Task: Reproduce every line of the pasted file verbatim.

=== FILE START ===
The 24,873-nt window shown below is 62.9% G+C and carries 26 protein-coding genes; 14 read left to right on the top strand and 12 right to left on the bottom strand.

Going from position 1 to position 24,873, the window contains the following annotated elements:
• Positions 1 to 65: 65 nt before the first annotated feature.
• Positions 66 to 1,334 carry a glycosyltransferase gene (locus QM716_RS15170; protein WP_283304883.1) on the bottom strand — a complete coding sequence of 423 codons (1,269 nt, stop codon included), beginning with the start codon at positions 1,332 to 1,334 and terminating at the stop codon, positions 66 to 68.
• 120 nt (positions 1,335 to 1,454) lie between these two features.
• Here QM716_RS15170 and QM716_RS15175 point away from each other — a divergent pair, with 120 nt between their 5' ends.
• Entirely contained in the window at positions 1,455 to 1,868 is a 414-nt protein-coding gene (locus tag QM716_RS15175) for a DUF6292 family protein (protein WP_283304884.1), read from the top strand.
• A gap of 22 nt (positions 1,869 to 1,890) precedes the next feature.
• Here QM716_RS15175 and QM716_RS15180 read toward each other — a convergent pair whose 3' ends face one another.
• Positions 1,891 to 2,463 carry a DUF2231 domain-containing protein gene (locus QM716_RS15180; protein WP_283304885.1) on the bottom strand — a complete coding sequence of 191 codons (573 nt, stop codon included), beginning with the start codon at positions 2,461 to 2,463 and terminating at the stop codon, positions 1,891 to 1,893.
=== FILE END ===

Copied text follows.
The 24,873-nt window shown below is 62.9% G+C and carries 26 protein-coding genes; 14 read left to right on the top strand and 12 right to left on the bottom strand.

Going from position 1 to position 24,873, the window contains the following annotated elements:
• Positions 1 to 65: 65 nt before the first annotated feature.
• Positions 66 to 1,334 carry a glycosyltransferase gene (locus QM716_RS15170; protein WP_283304883.1) on the bottom strand — a complete coding sequence of 423 codons (1,269 nt, stop codon included), beginning with the start codon at positions 1,332 to 1,334 and terminating at the stop codon, positions 66 to 68.
• 120 nt (positions 1,335 to 1,454) lie between these two features.
• Here QM716_RS15170 and QM716_RS15175 point away from each other — a divergent pair, with 120 nt between their 5' ends.
• Entirely contained in the window at positions 1,455 to 1,868 is a 414-nt protein-coding gene (locus tag QM716_RS15175) for a DUF6292 family protein (protein WP_283304884.1), read from the top strand.
• A gap of 22 nt (positions 1,869 to 1,890) precedes the next feature.
• Here QM716_RS15175 and QM716_RS15180 read toward each other — a convergent pair whose 3' ends face one another.
• Positions 1,891 to 2,463 carry a DUF2231 domain-containing protein gene (locus QM716_RS15180; protein WP_283304885.1) on the bottom strand — a complete coding sequence of 191 codons (573 nt, stop codon included), beginning with the start codon at positions 2,461 to 2,463 and terminating at the stop codon, positions 1,891 to 1,893.